As the Fed remains ambivalent about its next moves, it is actually the commodity markets that might provide an answer as to when the next interest rate hike will happen. Their action in the next few days might dictate if the world economy will shift to the next growth phase or if it will eventually turn negative again. Copper (NYSEARCA:JJC), aluminum (NYSEARCA:JJU), and crude oil (NYSEARCA:USO) are testing very important technical limits, which if broken or sustained will reveal new and decisive trends. If these signals from commodities align with the outcome of this week's macro releases, then investors will get a clear sense of the US dynamics and the global business cycle for the rest of the year and beyond.
While the uptrend of the Baltic Dry Index, which indicates the shipping costs of dry raw materials like iron ore and grain, remains intact, the most important commodities have come at a crossroads. Even though this index is signaling optimism for the global economy, copper, one of the most important pro-growth commodity indicators, does not share the same hopefulness. In fact, its recent correction, has forced it to test its major support line (line A). If copper eventually breaks this support line to the downside it could herald a new and strong downward trend. This trend could drag its price down towards the $1.65/pound level and signal serious trouble for the global economy.
Aluminum is also correcting and it too is approaching its major support line for this year (trendline A). If it manages to stop there then it is highly likely that it will rebound in the coming months. If however, it takes a deeper dive and ends up breaking this support line then we are looking at an aluminum reversal which could bring its price down to the lows of 2015. Light crude oil rests at an equally critical position, since it is testing the neckline resistance of its 14-month-long head and shoulders formation. If oil manages to surpass that level it will signal a bullish move towards a target of $75 per barrel. Such a sizable move would definitely increase the chances of one or more rate hikes along the way. For this particular reason the release of crude inventories this week are very important because they might act as a catalyst to oil's next big move.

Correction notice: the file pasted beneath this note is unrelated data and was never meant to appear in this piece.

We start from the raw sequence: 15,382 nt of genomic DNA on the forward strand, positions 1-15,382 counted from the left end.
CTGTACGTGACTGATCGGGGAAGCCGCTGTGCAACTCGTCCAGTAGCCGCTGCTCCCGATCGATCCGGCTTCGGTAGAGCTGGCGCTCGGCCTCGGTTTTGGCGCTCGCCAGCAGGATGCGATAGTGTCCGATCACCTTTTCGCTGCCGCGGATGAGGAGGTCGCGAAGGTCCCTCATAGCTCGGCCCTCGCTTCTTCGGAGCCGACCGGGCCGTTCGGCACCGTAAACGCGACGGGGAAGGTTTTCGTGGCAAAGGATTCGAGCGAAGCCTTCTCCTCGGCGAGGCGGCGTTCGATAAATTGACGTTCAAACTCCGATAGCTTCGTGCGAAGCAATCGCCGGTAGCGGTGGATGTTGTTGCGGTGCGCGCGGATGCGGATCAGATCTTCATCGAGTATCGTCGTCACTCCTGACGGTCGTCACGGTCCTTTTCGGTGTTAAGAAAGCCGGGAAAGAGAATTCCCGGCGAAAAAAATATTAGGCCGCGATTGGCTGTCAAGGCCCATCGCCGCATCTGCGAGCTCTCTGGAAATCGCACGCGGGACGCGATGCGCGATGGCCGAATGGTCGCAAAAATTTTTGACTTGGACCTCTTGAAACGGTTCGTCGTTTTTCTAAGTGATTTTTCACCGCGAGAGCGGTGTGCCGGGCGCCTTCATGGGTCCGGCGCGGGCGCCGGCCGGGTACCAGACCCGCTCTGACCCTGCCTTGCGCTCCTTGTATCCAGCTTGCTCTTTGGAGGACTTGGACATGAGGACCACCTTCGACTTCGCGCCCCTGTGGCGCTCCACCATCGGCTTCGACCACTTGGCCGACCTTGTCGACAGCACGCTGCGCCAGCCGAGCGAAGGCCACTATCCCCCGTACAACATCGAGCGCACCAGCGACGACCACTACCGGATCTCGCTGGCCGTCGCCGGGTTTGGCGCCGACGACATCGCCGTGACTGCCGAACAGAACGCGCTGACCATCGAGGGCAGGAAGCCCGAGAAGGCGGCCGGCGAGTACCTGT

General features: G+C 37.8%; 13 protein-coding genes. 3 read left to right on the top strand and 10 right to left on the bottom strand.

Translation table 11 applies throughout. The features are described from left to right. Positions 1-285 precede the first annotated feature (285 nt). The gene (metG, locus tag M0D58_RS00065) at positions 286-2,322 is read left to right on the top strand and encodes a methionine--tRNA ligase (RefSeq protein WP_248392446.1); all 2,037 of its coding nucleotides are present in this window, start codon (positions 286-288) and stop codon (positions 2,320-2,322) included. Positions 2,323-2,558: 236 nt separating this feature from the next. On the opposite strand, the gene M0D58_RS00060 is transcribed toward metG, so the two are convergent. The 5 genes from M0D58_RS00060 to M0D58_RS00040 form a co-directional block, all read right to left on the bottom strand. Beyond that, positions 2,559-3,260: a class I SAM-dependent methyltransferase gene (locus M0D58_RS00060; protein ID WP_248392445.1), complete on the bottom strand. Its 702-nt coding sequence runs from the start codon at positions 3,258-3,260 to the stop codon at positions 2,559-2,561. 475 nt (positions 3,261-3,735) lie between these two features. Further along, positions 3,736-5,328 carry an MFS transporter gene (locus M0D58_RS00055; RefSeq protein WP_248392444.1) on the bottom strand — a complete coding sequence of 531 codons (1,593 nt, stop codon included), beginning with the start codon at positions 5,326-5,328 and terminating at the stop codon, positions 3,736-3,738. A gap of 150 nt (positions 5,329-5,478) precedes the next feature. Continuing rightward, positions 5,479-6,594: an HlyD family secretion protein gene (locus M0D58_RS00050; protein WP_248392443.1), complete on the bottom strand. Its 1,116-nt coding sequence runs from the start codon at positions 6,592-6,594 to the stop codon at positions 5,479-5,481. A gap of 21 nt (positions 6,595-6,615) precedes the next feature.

US Economy Watch
The long recovery cycle of the US economy has troubled Fed officials for long and it still poses big dilemmas for them. The release of US services and manufacturing PMIs, this week, might shed some light on the direction of the business cycle in Q4, especially if these indices manage to surprise investors to the upside. On the housing front, new home sales are expected to cool down a bit, possibly returning to the 600K annualized pace or less, a figure that is not alarming since it cannot reverse the steady recovery trend of the last five years or so. The outcome of the durable goods orders for September, coupled with the headline GDP rate for Q3, and the personal consumption expenditure, will provide a clear picture of how the US business cycle unfolds. Chances are, though, that these figures will confirm the continuation of the slow-growth pace, which is the base case scenario priced in by asset markets. A view on the consumer sentiment for October will also be released and the latest weekly initial jobless claims will give investors some hints about the upcoming Q4 dynamics.